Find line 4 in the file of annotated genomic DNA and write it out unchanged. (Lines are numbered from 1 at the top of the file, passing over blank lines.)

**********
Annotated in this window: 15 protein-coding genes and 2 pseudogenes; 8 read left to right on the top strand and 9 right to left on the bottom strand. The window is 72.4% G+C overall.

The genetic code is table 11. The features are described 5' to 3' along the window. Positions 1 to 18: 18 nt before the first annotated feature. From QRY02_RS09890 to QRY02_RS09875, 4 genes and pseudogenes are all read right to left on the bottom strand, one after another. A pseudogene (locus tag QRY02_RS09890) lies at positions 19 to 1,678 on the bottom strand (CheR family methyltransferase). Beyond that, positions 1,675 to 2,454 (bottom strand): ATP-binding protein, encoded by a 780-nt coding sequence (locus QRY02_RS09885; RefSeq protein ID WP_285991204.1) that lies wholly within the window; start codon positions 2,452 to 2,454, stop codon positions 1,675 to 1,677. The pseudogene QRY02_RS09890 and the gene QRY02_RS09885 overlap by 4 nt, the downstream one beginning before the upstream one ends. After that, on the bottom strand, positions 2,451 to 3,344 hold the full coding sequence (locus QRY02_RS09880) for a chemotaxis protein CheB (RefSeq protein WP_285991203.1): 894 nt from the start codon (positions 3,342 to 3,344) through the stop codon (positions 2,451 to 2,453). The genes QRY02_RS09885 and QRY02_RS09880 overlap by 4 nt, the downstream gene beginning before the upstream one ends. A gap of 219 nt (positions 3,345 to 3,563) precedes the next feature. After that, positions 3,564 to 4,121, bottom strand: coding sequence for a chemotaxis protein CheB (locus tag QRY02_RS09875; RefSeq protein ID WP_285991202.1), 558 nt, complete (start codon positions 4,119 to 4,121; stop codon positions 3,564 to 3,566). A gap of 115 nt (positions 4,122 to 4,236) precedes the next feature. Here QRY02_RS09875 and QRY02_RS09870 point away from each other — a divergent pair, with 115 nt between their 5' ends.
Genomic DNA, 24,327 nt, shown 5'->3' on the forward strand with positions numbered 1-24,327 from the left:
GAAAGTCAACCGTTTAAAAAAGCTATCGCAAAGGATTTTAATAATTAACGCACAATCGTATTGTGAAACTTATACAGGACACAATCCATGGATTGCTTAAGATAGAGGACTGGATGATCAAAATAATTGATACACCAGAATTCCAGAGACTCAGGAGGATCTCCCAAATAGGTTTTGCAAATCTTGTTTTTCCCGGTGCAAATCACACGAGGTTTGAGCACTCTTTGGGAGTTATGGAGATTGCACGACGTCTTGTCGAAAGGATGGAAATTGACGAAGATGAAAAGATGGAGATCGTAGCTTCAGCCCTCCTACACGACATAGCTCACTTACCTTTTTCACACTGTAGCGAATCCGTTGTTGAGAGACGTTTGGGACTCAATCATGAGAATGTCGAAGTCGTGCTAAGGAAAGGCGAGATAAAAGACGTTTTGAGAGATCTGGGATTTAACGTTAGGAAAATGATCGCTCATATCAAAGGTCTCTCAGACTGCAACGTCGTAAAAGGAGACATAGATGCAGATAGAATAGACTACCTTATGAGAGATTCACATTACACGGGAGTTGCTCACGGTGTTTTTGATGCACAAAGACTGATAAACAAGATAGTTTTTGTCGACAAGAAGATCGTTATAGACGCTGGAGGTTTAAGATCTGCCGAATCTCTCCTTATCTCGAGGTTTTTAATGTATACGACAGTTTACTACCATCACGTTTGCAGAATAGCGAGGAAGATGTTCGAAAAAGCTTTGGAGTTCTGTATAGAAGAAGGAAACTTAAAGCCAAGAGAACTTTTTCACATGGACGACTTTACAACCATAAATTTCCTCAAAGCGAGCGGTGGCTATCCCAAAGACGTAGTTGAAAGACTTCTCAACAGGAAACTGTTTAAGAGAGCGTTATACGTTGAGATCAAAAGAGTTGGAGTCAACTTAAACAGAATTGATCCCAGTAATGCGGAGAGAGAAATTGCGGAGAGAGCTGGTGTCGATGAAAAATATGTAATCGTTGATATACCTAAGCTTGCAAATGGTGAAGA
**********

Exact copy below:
GAAAGTCAACCGTTTAAAAAAGCTATCGCAAAGGATTTTAATAATTAACGCACAATCGTATTGTGAAACTTATACAGGACACAATCCATGGATTGCTTAAGATAGAGGACTGGATGATCAAAATAATTGATACACCAGAATTCCAGAGACTCAGGAGGATCTCCCAAATAGGTTTTGCAAATCTTGTTTTTCCCGGTGCAAATCACACGAGGTTTGAGCACTCTTTGGGAGTTATGGAGATTGCACGACGTCTTGTCGAAAGGATGGAAATTGACGAAGATGAAAAGATGGAGATCGTAGCTTCAGCCCTCCTACACGACATAGCTCACTTACCTTTTTCACACTGTAGCGAATCCGTTGTTGAGAGACGTTTGGGACTCAATCATGAGAATGTCGAAGTCGTGCTAAGGAAAGGCGAGATAAAAGACGTTTTGAGAGATCTGGGATTTAACGTTAGGAAAATGATCGCTCATATCAAAGGTCTCTCAGACTGCAACGTCGTAAAAGGAGACATAGATGCAGATAGAATAGACTACCTTATGAGAGATTCACATTACACGGGAGTTGCTCACGGTGTTTTTGATGCACAAAGACTGATAAACAAGATAGTTTTTGTCGACAAGAAGATCGTTATAGACGCTGGAGGTTTAAGATCTGCCGAATCTCTCCTTATCTCGAGGTTTTTAATGTATACGACAGTTTACTACCATCACGTTTGCAGAATAGCGAGGAAGATGTTCGAAAAAGCTTTGGAGTTCTGTATAGAAGAAGGAAACTTAAAGCCAAGAGAACTTTTTCACATGGACGACTTTACAACCATAAATTTCCTCAAAGCGAGCGGTGGCTATCCCAAAGACGTAGTTGAAAGACTTCTCAACAGGAAACTGTTTAAGAGAGCGTTATACGTTGAGATCAAAAGAGTTGGAGTCAACTTAAACAGAATTGATCCCAGTAATGCGGAGAGAGAAATTGCGGAGAGAGCTGGTGTCGATGAAAAATATGTAATCGTTGATATACCTAAGCTTGCAAATGGTGAAGA